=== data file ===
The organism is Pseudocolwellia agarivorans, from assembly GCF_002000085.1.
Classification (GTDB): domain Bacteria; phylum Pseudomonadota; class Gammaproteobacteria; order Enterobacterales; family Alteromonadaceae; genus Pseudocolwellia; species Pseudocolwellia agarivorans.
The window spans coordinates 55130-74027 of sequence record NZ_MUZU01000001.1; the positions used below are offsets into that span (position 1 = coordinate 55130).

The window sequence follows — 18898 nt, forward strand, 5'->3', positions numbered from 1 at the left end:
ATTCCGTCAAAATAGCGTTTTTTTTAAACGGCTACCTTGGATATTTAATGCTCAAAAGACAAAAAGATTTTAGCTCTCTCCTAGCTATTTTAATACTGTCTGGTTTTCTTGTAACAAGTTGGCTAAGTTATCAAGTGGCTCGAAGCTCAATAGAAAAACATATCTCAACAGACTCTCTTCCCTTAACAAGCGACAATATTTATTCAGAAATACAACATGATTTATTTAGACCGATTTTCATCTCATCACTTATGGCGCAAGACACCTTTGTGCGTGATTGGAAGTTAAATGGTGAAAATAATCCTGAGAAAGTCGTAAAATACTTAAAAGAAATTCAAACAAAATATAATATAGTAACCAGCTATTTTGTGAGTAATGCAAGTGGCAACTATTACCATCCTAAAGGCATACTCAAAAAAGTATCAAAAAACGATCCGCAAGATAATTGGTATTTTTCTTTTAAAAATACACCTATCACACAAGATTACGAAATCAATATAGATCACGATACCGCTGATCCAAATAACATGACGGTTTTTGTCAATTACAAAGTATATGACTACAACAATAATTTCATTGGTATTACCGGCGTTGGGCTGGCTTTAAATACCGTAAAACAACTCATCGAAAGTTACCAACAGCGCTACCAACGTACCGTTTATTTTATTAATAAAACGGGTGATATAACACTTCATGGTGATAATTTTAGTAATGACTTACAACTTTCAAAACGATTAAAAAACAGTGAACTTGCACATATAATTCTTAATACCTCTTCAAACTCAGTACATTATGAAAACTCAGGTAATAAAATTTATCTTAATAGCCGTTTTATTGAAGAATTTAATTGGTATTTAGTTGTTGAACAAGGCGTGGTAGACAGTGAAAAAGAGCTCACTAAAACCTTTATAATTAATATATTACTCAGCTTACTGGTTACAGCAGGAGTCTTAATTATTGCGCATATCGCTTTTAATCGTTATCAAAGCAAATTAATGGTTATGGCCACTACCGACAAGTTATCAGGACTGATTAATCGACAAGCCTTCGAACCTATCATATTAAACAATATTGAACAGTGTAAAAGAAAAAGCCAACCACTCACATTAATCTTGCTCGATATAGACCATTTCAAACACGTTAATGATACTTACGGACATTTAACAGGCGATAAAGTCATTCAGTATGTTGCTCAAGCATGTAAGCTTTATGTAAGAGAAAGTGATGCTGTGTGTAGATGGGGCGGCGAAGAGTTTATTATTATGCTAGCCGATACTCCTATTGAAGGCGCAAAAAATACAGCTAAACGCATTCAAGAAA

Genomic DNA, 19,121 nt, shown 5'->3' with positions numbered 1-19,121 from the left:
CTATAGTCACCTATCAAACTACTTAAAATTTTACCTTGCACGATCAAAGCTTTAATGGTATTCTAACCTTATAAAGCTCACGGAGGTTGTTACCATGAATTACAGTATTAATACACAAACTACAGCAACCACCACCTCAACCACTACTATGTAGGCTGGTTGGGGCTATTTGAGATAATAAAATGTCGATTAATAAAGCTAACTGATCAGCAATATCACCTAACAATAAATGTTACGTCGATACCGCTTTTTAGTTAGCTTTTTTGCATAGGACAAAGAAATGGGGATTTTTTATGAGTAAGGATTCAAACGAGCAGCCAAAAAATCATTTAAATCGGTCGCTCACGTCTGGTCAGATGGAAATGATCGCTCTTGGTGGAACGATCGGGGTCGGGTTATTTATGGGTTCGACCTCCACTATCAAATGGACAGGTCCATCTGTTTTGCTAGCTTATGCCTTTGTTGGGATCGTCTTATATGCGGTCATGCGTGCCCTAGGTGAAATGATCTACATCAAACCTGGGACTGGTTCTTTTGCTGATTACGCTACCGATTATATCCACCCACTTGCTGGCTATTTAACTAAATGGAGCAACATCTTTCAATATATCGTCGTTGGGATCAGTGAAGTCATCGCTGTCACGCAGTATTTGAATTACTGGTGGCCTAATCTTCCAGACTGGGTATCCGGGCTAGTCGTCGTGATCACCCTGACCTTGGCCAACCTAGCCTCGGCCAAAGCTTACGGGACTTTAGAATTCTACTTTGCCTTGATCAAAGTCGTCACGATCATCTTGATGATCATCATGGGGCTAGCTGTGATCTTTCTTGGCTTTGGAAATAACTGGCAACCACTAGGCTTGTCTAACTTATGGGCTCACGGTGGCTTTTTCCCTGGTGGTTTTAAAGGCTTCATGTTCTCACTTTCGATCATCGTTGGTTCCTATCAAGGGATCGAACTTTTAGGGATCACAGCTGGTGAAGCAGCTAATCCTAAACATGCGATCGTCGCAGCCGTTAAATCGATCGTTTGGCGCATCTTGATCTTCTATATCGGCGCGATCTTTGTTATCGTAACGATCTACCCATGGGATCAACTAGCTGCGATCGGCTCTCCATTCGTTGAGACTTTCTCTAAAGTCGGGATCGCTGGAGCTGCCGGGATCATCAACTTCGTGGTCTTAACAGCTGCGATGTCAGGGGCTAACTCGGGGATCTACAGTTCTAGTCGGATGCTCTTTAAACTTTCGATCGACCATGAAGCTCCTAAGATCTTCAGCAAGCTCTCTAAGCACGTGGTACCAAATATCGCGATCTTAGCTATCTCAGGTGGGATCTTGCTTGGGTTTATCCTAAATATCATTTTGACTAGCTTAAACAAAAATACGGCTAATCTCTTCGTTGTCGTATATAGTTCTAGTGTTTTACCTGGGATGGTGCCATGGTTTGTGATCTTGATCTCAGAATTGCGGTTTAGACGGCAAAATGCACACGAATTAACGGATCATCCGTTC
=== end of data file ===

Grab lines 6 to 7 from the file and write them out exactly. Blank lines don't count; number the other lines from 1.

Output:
Genomic DNA, 19,121 nt, shown 5'->3' with positions numbered 1-19,121 from the left:
CTATAGTCACCTATCAAACTACTTAAAATTTTACCTTGCACGATCAAAGCTTTAATGGTATTCTAACCTTATAAAGCTCACGGAGGTTGTTACCATGAATTACAGTATTAATACACAAACTACAGCAACCACCACCTCAACCACTACTATGTAGGCTGGTTGGGGCTATTTGAGATAATAAAATGTCGATTAATAAAGCTAACTGATCAGCAATATCACCTAACAATAAATGTTACGTCGATACCGCTTTTTAGTTAGCTTTTTTGCATAGGACAAAGAAATGGGGATTTTTTATGAGTAAGGATTCAAACGAGCAGCCAAAAAATCATTTAAATCGGTCGCTCACGTCTGGTCAGATGGAAATGATCGCTCTTGGTGGAACGATCGGGGTCGGGTTATTTATGGGTTCGACCTCCACTATCAAATGGACAGGTCCATCTGTTTTGCTAGCTTATGCCTTTGTTGGGATCGTCTTATATGCGGTCATGCGTGCCCTAGGTGAAATGATCTACATCAAACCTGGGACTGGTTCTTTTGCTGATTACGCTACCGATTATATCCACCCACTTGCTGGCTATTTAACTAAATGGAGCAACATCTTTCAATATATCGTCGTTGGGATCAGTGAAGTCATCGCTGTCACGCAGTATTTGAATTACTGGTGGCCTAATCTTCCAGACTGGGTATCCGGGCTAGTCGTCGTGATCACCCTGACCTTGGCCAACCTAGCCTCGGCCAAAGCTTACGGGACTTTAGAATTCTACTTTGCCTTGATCAAAGTCGTCACGATCATCTTGATGATCATCATGGGGCTAGCTGTGATCTTTCTTGGCTTTGGAAATAACTGGCAACCACTAGGCTTGTCTAACTTATGGGCTCACGGTGGCTTTTTCCCTGGTGGTTTTAAAGGCTTCATGTTCTCACTTTCGATCATCGTTGGTTCCTATCAAGGGATCGAACTTTTAGGGATCACAGCTGGTGAAGCAGCTAATCCTAAACATGCGATCGTCGCAGCCGTTAAATCGATCGTTTGGCGCATCTTGATCTTCTATATCGGCGCGATCTTTGTTATCGTAACGATCTACCCATGGGATCAACTAGCTGCGATCGGCTCTCCATTCGTTGAGACTTTCTCTAAAGTCGGGATCGCTGGAGCTGCCGGGATCATCAACTTCGTGGTCTTAACAGCTGCGATGTCAGGGGCTAACTCGGGGATCTACAGTTCTAGTCGGATGCTCTTTAAACTTTCGATCGACCATGAAGCTCCTAAGATCTTCAGCAAGCTCTCTAAGCACGTGGTACCAAATATCGCGATCTTAGCTATCTCAGGTGGGATCTTGCTTGGGTTTATCCTAAATATCATTTTGACTAGCTTAAACAAAAATACGGCTAATCTCTTCGTTGTCGTATATAGTTCTAGTGTTTTACCTGGGATGGTGCCATGGTTTGTGATCTTGATCTCAGAATTGCGGTTTAGACGGCAAAATGCACACGAATTAACGGATCATCCGTTC